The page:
Designing for mobile is essentially designing for interaction. We don’t so much as view content on our mobile devices as we interact with it, whether by tapping, swiping, pinching and so forth. Excellent interaction design is subtle, almost invisible to the everyday user and designers strive to not get in the way while encouraging user engagement and shaping user behavior.
After all, how often do users notice the way that a menu smoothly slides out onto the screen from the side or the bursting fireworks-like effect that happens when we tap an element to select it? Not so often. We want to celebrate the talented creatives behind great interaction design by kicking off with a monthly series of Top 5 Mobile Interaction Design.
1. Today by Aurélien Salomon
Nobody likes to think about the tasks we have to do, even though we probably do think about them all the time. With the amount of task management apps out there, it kind of seems like we’re almost obsessed with tasks. It does help though when the apps are creatively designed and interactive to the extent of adding some fun to the mundane task of task management.
Today, an emotional tasks app, does just that even though it still remains in the concept phase. With beautiful transitions, great effects and a gesture-driven interface, this app would be a tough nut to develop but surely a pure joy to use. Each element state is apparent and communicated effectively.
2. Elevate App by Elevate, Inc
Train your brain with this highly interactive app. Due to the fast-paced nature of the game (it is a game after all!), it’s easy to let the beautifully crafted animations and transitions pass you by. But while you’re busy building communication and analytical skills, take a quick moment to appreciate the outstanding interaction design of this app.
Elevate consists of various sets of games designed to improve a particular skill. Each game has a distinct, beautiful UI and makes use of plenty of interactive elements to engage the user as well as to provide visual and sensorial feedback through points and bonuses gained that is essential to the learning and development process.
Created by the talented Elevate App Team.�
3. Intertap Game by Cupboard Agency
Could it be that the greatest solution to solve an argument is a hardcore iPhone screen tapping battle between two parties? The creators of the Intertap game concept believe so and looking at the designs, I’m inclined to send any politician this game as soon as it’s completed (very soon, as promised by the creators!). The idea of the game is simple — just tap on your screen to create bombs and finish off your opponents. It’d be great to actually see this game in action but just from the concept, I could imagine Intertap to be the next Space Invaders or Mario Bros for mobile.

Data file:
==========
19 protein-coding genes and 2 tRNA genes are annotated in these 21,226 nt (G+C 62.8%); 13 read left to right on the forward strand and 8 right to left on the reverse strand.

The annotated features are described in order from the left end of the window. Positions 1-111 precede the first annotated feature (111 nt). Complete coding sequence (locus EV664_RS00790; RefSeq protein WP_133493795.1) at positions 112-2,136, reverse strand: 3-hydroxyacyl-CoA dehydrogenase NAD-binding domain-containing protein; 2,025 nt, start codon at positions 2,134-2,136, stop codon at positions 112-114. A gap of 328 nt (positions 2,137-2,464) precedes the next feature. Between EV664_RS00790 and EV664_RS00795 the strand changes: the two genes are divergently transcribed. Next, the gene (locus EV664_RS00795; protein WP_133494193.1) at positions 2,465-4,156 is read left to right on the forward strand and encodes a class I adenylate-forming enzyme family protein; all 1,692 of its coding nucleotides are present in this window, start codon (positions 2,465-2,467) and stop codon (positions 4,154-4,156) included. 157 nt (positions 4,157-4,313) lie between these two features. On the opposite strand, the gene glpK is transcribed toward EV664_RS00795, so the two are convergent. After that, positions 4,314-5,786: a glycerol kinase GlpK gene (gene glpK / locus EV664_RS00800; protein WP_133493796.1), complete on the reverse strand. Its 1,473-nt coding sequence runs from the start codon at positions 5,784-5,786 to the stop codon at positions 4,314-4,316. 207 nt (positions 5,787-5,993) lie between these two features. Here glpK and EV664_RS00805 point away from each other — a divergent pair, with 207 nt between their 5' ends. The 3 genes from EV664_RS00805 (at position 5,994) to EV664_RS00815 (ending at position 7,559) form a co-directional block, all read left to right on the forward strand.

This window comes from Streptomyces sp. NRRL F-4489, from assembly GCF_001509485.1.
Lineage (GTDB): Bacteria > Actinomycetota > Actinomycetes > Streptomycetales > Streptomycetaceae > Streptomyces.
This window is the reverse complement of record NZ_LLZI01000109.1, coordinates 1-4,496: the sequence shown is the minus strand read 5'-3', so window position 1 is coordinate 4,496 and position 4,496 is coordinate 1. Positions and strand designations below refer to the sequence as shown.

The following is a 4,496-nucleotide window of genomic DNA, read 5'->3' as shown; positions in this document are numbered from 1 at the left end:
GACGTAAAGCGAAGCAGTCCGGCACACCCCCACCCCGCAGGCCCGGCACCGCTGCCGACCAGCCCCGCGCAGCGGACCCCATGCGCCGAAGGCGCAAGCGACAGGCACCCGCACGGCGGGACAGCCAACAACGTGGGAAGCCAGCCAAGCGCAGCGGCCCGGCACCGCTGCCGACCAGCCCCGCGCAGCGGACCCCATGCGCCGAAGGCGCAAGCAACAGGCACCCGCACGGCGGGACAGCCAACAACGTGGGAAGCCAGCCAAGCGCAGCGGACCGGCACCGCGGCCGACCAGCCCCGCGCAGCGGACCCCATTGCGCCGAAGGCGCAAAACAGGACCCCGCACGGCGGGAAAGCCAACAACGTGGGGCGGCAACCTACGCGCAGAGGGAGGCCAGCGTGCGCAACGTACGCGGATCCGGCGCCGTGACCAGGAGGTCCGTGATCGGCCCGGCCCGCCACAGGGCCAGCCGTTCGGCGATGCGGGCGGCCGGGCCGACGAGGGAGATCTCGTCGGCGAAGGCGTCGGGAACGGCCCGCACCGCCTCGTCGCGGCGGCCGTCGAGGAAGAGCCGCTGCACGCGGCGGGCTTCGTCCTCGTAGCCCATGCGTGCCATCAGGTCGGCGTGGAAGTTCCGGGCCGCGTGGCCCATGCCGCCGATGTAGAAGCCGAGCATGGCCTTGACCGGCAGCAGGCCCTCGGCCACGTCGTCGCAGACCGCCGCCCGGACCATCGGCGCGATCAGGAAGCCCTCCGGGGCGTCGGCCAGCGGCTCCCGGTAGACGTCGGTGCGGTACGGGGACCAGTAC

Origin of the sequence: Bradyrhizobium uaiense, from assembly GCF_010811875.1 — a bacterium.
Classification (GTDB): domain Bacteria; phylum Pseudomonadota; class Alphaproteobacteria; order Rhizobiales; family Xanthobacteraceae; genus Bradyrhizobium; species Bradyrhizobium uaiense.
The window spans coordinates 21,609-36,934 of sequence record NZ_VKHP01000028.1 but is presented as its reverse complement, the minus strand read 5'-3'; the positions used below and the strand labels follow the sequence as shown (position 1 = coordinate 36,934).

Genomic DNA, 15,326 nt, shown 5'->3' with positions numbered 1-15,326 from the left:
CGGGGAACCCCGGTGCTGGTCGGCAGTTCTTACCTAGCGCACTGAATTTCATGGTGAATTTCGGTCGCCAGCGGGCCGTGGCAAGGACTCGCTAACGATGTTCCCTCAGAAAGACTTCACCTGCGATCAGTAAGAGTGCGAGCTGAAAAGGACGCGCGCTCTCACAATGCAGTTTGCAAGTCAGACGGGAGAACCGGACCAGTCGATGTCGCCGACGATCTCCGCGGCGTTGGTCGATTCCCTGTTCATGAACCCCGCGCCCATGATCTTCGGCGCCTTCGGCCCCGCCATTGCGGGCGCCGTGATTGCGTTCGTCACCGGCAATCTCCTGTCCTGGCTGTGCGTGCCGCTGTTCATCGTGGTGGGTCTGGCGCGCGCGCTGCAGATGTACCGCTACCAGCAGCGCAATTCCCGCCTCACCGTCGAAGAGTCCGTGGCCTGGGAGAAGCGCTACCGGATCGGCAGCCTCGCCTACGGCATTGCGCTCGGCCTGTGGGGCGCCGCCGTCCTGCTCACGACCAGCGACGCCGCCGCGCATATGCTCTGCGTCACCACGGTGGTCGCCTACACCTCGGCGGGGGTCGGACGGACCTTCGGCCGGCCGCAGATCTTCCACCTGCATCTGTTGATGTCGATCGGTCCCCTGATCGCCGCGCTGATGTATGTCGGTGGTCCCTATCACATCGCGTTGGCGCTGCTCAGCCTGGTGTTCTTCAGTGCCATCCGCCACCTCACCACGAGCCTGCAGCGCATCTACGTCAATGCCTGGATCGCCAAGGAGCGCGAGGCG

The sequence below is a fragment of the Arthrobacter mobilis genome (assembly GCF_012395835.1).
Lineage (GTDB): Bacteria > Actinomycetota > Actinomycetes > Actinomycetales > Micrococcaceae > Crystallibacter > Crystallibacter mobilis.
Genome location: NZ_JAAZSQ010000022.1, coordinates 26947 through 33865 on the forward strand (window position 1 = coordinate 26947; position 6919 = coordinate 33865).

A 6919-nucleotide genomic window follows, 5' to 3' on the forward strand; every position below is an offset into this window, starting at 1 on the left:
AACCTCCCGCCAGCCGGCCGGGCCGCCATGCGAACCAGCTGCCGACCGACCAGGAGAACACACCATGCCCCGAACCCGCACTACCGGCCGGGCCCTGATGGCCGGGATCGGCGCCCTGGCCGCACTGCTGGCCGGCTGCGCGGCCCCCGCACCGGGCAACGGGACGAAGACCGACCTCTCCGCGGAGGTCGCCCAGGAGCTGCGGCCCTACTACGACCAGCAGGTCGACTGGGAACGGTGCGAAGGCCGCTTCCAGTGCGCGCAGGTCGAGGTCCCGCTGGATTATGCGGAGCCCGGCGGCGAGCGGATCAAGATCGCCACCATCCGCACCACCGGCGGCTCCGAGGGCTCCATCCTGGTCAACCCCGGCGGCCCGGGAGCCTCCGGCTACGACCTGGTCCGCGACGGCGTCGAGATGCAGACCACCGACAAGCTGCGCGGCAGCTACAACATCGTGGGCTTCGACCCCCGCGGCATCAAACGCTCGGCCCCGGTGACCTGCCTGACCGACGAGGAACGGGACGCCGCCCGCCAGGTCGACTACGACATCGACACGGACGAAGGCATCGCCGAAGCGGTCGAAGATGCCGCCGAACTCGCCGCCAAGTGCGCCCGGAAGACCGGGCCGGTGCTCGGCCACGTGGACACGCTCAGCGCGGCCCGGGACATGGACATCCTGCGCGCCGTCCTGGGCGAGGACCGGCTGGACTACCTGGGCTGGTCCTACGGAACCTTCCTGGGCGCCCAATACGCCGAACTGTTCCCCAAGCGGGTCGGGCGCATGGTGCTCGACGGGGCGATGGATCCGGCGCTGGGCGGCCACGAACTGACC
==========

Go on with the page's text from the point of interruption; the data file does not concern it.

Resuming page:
What’s lacking at the moment is a clear explanation of the gameplay but the abundance of feedback provides effective clues as to how the game works. I really like that those bursting circles strongly suggest that things are getting blown up.
Concept made by Cupboard Agency
4. Feely Chat App by Jakub Antalík
We featured Feely this month for its beautiful UI but this chat app concept also boasts some amazing interaction design that should be applauded. I’ve mentioned before how mesmerizing the upward floating chat bubble animation is and how it contributes to the natural flow of conversation. The effect of tapping on the circular action button to start a new chat is also pretty smooth and the way that the drawer slides out to reveal your contacts upon swiping right is simply gorgeous. Such effects go a long way to lessen the gap between virtual and online communication.
5. Mono by Kickflip
It would seem as though the most mundane of tasks call for a need for greater creativity and interactivity. Mono is a gesture-based task management app that wants you to focus on one task at a time. Still in its concept stage, Mono provides you with a minimalistic and well-designed interface. Use simple gestures to create new tasks and check off completed tasks, no need for lengthy details or endless categorization.
Instead of letting you build lists of tasks as most task management apps do, the simplicity of Mono is meant to guide the user towards defining what’s the most important task of the day and to get rid of clutter in their daily schedules. To do so, it makes great use of white space and animations.
Designed by the fine folks of